SIMFEROPOL, Crimea — Every day more signs that Crimea is now part of Russia are reaching down to the street level, met by varying degrees of enthusiasm and bewilderment.
This week, the ruble became an official currency in Crimea, and it is slowly starting to work its way into the marketplace. Retirees began receiving their pensions in rubles on Monday.
But business is still being done almost exclusively in the Ukrainian hryvnia, which will be accepted as a co-currency until January 2016.
Several money changers and banks in Simferopol said they had run out of rubles as customers have been withdrawing hrvnias from their accounts and converting them. But one money changer operating in a cubbyhole of an office in the center of town said she had just received a replenishment of rubles and is eagerly awaiting the boon that conversion will bring.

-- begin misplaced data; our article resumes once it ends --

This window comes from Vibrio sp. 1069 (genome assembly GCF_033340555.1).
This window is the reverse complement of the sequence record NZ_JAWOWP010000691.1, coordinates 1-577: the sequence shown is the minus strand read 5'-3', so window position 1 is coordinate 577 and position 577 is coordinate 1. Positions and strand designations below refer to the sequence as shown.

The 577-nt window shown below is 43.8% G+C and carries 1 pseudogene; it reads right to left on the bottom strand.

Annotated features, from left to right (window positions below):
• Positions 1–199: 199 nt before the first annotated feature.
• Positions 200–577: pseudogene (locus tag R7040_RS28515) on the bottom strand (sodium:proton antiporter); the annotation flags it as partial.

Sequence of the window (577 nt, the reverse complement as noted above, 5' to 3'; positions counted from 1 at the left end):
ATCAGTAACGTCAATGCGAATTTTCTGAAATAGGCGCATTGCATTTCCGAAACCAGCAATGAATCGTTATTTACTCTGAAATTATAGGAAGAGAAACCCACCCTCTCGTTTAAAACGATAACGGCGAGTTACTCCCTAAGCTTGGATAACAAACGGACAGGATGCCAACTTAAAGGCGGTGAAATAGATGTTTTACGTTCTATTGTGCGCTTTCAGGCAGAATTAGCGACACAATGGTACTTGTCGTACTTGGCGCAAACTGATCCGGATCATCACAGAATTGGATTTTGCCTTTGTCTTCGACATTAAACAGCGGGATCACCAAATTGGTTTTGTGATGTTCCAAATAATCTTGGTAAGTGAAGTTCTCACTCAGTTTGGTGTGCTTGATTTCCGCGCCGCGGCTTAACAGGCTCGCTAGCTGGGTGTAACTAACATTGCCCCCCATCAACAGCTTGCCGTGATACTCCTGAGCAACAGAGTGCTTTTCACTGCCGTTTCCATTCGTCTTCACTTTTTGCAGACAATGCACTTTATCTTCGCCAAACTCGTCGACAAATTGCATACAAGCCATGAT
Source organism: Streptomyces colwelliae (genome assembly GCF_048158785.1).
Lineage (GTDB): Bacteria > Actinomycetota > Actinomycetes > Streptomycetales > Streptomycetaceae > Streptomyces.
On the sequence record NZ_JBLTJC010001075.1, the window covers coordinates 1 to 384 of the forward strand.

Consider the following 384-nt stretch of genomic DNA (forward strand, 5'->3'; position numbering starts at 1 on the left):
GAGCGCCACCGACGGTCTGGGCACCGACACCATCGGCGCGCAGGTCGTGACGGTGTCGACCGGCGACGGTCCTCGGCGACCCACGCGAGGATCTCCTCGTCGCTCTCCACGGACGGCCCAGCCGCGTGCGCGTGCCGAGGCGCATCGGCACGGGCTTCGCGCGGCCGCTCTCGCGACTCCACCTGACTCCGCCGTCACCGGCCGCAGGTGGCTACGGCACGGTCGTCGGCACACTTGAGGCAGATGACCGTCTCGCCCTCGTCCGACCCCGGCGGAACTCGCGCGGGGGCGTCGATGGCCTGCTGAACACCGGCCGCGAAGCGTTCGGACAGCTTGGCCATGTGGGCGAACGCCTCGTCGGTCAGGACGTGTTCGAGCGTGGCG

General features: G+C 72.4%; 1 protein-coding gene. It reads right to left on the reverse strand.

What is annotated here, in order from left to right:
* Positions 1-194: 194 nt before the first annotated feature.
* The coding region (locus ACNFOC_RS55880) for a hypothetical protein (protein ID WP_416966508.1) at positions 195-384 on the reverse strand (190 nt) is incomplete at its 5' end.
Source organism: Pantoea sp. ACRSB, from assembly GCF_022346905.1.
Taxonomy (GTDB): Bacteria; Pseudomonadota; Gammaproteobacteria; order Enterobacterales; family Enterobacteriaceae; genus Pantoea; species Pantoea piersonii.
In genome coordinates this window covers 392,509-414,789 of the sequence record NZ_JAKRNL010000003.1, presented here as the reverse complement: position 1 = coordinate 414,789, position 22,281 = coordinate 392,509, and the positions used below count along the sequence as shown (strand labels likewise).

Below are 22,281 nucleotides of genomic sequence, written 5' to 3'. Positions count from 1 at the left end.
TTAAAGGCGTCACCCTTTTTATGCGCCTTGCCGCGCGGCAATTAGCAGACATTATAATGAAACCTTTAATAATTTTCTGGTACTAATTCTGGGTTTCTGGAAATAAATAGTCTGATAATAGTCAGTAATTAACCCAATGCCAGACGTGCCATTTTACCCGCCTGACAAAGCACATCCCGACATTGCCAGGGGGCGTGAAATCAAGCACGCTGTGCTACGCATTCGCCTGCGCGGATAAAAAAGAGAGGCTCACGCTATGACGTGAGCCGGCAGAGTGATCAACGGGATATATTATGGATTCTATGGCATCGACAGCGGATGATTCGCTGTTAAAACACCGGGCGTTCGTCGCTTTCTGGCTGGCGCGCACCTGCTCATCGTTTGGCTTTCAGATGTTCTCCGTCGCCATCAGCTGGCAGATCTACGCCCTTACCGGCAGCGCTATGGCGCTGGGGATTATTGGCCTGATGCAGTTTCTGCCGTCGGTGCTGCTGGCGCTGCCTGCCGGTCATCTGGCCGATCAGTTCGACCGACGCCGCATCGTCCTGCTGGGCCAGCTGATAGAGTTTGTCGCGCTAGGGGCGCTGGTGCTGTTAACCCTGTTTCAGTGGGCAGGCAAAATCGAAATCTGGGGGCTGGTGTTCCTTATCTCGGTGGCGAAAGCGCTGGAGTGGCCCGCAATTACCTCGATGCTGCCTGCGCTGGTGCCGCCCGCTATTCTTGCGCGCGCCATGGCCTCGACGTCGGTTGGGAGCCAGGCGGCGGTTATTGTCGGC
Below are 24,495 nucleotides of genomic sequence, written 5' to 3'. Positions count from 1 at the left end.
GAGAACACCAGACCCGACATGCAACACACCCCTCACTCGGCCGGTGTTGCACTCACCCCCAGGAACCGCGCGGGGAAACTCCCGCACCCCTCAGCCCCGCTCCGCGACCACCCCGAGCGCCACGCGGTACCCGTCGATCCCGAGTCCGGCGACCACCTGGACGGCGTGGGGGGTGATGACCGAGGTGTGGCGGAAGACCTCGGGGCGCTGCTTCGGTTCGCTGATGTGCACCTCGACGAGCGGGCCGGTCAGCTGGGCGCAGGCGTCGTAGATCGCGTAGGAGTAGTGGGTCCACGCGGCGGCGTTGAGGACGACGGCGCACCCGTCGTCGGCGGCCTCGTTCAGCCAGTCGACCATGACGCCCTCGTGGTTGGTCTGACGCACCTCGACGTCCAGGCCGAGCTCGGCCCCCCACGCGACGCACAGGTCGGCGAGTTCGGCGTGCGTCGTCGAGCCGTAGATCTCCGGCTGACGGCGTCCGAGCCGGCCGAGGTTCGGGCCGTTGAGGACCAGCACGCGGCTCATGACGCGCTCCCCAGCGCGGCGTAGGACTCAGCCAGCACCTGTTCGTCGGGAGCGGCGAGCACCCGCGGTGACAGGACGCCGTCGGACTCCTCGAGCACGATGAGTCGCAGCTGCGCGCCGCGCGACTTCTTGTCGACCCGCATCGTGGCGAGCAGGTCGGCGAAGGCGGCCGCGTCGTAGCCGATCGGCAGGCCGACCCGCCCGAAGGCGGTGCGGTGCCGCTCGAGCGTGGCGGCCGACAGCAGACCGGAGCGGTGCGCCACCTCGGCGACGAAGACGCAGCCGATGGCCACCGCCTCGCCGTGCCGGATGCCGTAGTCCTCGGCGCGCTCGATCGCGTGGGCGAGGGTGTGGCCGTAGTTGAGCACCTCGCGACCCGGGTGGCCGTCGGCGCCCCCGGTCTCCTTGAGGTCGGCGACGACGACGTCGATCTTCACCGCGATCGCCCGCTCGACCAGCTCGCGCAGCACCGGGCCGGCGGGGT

New law enforcement groups are making themselves known, too. The Russian Investigative Committee — an agency similar to the FBI — has set up offices in Crimea, and crimes will be judged under Russian law, according to Vladimir Markin, a spokesman for the committee in Moscow.
But most people have no idea how Russian and Ukrainian laws may differ and feel trapped in legal limbo, human rights activists — newly arrived from Crimea — said Wednesday in Kiev.
"There's no law," said Oles Kurivchak, a human rights volunteer. "People who want to sell their house and leave can't do it. Notaries don't have legal stamps. There are no proper documents. People don't know what to do."
Crimeans who feel allegiance to Ukraine are adrift, said Konstantin Reutsky, a member of the Postup Human Rights Center. They feel abandoned by the Ukrainian government.